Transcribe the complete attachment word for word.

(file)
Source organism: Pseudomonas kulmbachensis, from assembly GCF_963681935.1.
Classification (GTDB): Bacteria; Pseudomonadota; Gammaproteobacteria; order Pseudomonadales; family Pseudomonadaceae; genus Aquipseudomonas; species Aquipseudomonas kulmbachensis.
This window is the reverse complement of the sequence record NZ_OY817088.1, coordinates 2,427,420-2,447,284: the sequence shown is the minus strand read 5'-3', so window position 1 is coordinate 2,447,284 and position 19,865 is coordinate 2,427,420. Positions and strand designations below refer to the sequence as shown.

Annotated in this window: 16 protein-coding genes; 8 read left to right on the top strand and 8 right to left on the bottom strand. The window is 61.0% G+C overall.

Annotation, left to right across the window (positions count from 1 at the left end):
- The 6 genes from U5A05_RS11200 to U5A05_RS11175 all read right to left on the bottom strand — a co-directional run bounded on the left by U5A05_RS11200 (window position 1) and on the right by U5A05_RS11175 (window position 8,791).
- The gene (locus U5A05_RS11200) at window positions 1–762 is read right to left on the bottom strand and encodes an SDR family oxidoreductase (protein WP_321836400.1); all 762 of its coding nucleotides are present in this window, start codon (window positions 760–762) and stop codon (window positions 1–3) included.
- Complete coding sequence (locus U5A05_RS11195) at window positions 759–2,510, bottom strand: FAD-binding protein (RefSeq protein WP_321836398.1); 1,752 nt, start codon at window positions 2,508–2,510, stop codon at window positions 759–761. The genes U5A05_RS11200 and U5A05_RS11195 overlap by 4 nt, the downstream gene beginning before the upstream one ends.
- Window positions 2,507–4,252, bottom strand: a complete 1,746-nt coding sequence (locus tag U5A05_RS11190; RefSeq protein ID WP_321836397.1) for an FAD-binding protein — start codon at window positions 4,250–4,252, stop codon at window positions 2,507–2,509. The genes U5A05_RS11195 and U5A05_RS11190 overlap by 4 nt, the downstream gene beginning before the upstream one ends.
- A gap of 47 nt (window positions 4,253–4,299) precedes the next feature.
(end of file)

Source organism: Pseudomonas kulmbachensis, from assembly GCF_963681935.1.
Classification (GTDB): Bacteria; Pseudomonadota; Gammaproteobacteria; order Pseudomonadales; family Pseudomonadaceae; genus Aquipseudomonas; species Aquipseudomonas kulmbachensis.
This window is the reverse complement of the sequence record NZ_OY817088.1, coordinates 2,427,420-2,447,284: the sequence shown is the minus strand read 5'-3', so window position 1 is coordinate 2,447,284 and position 19,865 is coordinate 2,427,420. Positions and strand designations below refer to the sequence as shown.

Annotated in this window: 16 protein-coding genes; 8 read left to right on the top strand and 8 right to left on the bottom strand. The window is 61.0% G+C overall.

Annotation, left to right across the window (positions count from 1 at the left end):
- The 6 genes from U5A05_RS11200 to U5A05_RS11175 all read right to left on the bottom strand — a co-directional run bounded on the left by U5A05_RS11200 (window position 1) and on the right by U5A05_RS11175 (window position 8,791).
- The gene (locus U5A05_RS11200) at window positions 1–762 is read right to left on the bottom strand and encodes an SDR family oxidoreductase (protein WP_321836400.1); all 762 of its coding nucleotides are present in this window, start codon (window positions 760–762) and stop codon (window positions 1–3) included.
- Complete coding sequence (locus U5A05_RS11195) at window positions 759–2,510, bottom strand: FAD-binding protein (RefSeq protein WP_321836398.1); 1,752 nt, start codon at window positions 2,508–2,510, stop codon at window positions 759–761. The genes U5A05_RS11200 and U5A05_RS11195 overlap by 4 nt, the downstream gene beginning before the upstream one ends.
- Window positions 2,507–4,252, bottom strand: a complete 1,746-nt coding sequence (locus tag U5A05_RS11190; RefSeq protein ID WP_321836397.1) for an FAD-binding protein — start codon at window positions 4,250–4,252, stop codon at window positions 2,507–2,509. The genes U5A05_RS11195 and U5A05_RS11190 overlap by 4 nt, the downstream gene beginning before the upstream one ends.
- A gap of 47 nt (window positions 4,253–4,299) precedes the next feature.